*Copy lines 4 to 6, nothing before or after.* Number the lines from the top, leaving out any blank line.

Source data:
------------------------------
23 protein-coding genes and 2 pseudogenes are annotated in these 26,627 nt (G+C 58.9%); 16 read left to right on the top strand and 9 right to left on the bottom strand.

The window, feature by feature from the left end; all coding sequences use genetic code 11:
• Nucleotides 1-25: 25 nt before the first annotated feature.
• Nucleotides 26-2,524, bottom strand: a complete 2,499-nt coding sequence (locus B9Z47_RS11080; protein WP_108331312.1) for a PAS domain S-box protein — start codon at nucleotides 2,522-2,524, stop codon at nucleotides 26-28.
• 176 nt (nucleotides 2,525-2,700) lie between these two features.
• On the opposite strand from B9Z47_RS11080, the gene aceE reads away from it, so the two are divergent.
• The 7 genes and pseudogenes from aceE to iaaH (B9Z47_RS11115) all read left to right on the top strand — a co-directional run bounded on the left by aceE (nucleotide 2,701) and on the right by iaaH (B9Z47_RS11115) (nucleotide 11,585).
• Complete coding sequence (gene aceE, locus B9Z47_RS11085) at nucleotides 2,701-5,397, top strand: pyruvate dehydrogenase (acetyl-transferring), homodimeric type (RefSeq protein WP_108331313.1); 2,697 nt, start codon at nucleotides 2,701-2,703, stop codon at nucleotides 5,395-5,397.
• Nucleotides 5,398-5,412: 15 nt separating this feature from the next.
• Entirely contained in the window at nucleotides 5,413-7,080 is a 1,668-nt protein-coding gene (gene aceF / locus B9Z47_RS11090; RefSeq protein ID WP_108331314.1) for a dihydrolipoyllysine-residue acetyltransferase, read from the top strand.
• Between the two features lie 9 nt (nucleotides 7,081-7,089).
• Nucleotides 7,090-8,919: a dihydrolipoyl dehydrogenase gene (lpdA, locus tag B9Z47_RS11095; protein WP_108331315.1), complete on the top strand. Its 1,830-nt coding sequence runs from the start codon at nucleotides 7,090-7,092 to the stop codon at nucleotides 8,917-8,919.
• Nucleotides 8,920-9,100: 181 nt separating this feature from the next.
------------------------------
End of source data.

• Nucleotides 26-2,524, bottom strand: a complete 2,499-nt coding sequence (locus B9Z47_RS11080; protein WP_108331312.1) for a PAS domain S-box protein — start codon at nucleotides 2,522-2,524, stop codon at nucleotides 26-28.
• 176 nt (nucleotides 2,525-2,700) lie between these two features.
• On the opposite strand from B9Z47_RS11080, the gene aceE reads away from it, so the two are divergent.